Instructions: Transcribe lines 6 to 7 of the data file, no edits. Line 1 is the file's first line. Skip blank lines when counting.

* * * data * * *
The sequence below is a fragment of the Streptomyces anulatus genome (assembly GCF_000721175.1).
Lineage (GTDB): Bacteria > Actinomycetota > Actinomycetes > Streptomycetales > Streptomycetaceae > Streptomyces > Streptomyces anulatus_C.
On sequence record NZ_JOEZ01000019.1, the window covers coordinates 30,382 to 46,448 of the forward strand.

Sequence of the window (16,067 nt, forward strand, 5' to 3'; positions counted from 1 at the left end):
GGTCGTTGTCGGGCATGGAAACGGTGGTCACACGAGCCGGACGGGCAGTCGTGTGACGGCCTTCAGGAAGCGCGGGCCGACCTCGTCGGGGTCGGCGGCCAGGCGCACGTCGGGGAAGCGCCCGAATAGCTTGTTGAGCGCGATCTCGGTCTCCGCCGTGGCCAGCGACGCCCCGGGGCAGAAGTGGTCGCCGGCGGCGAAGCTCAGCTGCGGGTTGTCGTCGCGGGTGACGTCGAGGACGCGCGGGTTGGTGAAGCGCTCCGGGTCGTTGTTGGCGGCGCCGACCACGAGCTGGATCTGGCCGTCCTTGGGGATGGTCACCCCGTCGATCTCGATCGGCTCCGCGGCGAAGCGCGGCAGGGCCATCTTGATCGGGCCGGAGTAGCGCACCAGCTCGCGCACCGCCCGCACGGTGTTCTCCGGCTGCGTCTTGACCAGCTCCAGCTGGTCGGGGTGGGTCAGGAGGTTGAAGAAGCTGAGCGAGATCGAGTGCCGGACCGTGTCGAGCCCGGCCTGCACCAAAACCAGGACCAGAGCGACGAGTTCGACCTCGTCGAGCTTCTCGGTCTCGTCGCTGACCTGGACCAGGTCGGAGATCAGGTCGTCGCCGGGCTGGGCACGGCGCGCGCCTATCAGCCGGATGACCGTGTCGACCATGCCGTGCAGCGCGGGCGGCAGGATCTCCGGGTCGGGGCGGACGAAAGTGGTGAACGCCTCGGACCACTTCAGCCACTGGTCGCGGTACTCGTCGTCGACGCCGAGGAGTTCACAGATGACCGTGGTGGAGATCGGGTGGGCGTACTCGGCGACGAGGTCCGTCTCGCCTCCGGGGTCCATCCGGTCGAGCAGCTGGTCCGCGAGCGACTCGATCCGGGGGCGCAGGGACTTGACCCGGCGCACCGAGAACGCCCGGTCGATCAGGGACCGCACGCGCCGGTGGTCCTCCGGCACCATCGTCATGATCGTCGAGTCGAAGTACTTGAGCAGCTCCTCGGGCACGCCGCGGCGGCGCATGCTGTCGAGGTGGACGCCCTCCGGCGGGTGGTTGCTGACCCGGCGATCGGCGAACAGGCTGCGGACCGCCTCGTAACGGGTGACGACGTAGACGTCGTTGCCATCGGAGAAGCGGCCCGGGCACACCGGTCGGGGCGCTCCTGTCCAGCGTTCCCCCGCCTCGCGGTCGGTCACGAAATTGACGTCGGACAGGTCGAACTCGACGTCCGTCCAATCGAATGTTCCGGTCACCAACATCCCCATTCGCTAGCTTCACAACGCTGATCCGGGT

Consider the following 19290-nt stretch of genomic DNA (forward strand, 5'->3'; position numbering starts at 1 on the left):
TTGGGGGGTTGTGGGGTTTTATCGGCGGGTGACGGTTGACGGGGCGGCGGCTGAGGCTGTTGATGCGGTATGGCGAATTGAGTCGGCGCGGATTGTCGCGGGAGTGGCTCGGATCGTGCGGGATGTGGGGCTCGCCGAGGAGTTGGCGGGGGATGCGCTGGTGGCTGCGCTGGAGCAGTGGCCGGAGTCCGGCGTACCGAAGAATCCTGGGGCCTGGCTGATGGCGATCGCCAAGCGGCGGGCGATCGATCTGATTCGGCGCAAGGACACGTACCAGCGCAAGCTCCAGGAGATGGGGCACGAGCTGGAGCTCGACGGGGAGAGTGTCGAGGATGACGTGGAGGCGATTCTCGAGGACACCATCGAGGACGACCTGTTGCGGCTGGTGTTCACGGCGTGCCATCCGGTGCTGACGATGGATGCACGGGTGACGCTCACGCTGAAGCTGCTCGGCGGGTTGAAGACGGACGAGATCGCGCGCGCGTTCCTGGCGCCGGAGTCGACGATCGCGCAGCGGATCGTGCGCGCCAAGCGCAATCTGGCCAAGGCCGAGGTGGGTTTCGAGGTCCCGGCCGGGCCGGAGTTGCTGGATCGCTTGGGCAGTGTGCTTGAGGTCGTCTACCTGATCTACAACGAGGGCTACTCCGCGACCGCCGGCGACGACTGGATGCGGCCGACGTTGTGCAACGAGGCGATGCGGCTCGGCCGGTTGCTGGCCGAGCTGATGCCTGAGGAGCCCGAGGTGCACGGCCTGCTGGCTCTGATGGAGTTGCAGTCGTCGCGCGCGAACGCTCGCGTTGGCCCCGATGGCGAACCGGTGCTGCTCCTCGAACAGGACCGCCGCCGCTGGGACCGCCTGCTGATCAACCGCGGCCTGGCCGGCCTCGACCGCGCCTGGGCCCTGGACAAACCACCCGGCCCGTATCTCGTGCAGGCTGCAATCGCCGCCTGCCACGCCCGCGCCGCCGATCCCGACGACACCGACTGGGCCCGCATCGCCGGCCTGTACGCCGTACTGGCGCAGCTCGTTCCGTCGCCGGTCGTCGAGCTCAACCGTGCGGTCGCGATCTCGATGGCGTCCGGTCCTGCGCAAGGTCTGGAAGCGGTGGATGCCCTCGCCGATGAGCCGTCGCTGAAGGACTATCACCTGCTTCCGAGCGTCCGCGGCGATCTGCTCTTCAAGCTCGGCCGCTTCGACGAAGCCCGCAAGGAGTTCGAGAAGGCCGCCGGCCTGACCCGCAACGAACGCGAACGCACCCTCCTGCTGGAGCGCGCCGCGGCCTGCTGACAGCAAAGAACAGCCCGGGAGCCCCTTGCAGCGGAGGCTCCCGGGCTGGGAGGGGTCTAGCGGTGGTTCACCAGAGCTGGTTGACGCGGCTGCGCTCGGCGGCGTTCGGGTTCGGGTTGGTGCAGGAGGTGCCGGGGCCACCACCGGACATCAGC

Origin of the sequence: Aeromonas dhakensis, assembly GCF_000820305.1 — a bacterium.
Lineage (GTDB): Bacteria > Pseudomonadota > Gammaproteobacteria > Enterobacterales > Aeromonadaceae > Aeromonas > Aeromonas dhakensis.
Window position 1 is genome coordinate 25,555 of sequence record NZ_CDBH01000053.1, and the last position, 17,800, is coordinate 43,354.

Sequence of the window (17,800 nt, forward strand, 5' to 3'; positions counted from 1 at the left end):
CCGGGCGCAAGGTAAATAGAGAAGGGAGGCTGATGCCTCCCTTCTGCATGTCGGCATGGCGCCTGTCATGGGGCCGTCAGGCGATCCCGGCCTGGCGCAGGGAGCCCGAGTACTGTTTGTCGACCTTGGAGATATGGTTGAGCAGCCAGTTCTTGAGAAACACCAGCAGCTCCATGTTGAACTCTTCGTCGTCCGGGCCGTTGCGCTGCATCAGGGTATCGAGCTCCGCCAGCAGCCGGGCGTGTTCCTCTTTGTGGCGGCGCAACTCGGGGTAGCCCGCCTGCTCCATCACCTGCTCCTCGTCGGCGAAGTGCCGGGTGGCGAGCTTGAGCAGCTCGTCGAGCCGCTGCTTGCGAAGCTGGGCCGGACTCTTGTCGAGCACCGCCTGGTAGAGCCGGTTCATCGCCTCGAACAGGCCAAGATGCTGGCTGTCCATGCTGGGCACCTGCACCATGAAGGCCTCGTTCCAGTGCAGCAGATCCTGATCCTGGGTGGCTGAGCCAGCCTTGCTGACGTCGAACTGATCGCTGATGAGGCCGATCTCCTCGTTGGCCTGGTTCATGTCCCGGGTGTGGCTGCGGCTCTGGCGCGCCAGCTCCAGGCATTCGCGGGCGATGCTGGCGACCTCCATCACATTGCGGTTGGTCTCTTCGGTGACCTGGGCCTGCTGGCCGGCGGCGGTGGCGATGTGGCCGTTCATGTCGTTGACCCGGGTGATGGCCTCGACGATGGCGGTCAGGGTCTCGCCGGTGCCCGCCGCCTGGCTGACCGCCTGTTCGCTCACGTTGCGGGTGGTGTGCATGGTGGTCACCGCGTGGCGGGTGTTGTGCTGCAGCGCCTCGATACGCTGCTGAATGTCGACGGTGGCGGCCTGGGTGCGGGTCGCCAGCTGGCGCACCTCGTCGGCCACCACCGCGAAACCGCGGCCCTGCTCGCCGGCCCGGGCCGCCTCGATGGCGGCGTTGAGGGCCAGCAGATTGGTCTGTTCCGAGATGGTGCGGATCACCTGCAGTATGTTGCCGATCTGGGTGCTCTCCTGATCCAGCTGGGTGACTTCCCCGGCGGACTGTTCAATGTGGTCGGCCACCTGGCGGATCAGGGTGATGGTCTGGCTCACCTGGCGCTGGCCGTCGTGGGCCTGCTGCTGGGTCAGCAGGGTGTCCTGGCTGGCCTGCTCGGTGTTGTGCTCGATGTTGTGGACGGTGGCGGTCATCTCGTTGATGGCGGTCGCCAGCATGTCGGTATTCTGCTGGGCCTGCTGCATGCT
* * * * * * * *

Consider the following 19290-nt stretch of genomic DNA (forward strand, 5'->3'; position numbering starts at 1 on the left):
TTGGGGGGTTGTGGGGTTTTATCGGCGGGTGACGGTTGACGGGGCGGCGGCTGAGGCTGTTGATGCGGTATGGCGAATTGAGTCGGCGCGGATTGTCGCGGGAGTGGCTCGGATCGTGCGGGATGTGGGGCTCGCCGAGGAGTTGGCGGGGGATGCGCTGGTGGCTGCGCTGGAGCAGTGGCCGGAGTCCGGCGTACCGAAGAATCCTGGGGCCTGGCTGATGGCGATCGCCAAGCGGCGGGCGATCGATCTGATTCGGCGCAAGGACACGTACCAGCGCAAGCTCCAGGAGATGGGGCACGAGCTGGAGCTCGACGGGGAGAGTGTCGAGGATGACGTGGAGGCGATTCTCGAGGACACCATCGAGGACGACCTGTTGCGGCTGGTGTTCACGGCGTGCCATCCGGTGCTGACGATGGATGCACGGGTGACGCTCACGCTGAAGCTGCTCGGCGGGTTGAAGACGGACGAGATCGCGCGCGCGTTCCTGGCGCCGGAGTCGACGATCGCGCAGCGGATCGTGCGCGCCAAGCGCAATCTGGCCAAGGCCGAGGTGGGTTTCGAGGTCCCGGCCGGGCCGGAGTTGCTGGATCGCTTGGGCAGTGTGCTTGAGGTCGTCTACCTGATCTACAACGAGGGCTACTCCGCGACCGCCGGCGACGACTGGATGCGGCCGACGTTGTGCAACGAGGCGATGCGGCTCGGCCGGTTGCTGGCCGAGCTGATGCCTGAGGAGCCCGAGGTGCACGGCCTGCTGGCTCTGATGGAGTTGCAGTCGTCGCGCGCGAACGCTCGCGTTGGCCCCGATGGCGAACCGGTGCTGCTCCTCGAACAGGACCGCCGCCGCTGGGACCGCCTGCTGATCAACCGCGGCCTGGCCGGCCTCGACCGCGCCTGGGCCCTGGACAAACCACCCGGCCCGTATCTCGTGCAGGCTGCAATCGCCGCCTGCCACGCCCGCGCCGCCGATCCCGACGACACCGACTGGGCCCGCATCGCCGGCCTGTACGCCGTACTGGCGCAGCTCGTTCCGTCGCCGGTCGTCGAGCTCAACCGTGCGGTCGCGATCTCGATGGCGTCCGGTCCTGCGCAAGGTCTGGAAGCGGTGGATGCCCTCGCCGATGAGCCGTCGCTGAAGGACTATCACCTGCTTCCGAGCGTCCGCGGCGATCTGCTCTTCAAGCTCGGCCGCTTCGACGAAGCCCGCAAGGAGTTCGAGAAGGCCGCCGGCCTGACCCGCAACGAACGCGAACGCACCCTCCTGCTGGAGCGCGCCGCGGCCTGCTGACAGCAAAGAACAGCCCGGGAGCCCCTTGCAGCGGAGGCTCCCGGGCTGGGAGGGGTCTAGCGGTGGTTCACCAGAGCTGGTTGACGCGGCTGCGCTCGGCGGCGTTCGGGTTCGGGTTGGTGCAGGAGGTGCCGGGGCCACCACCGGACATCAGC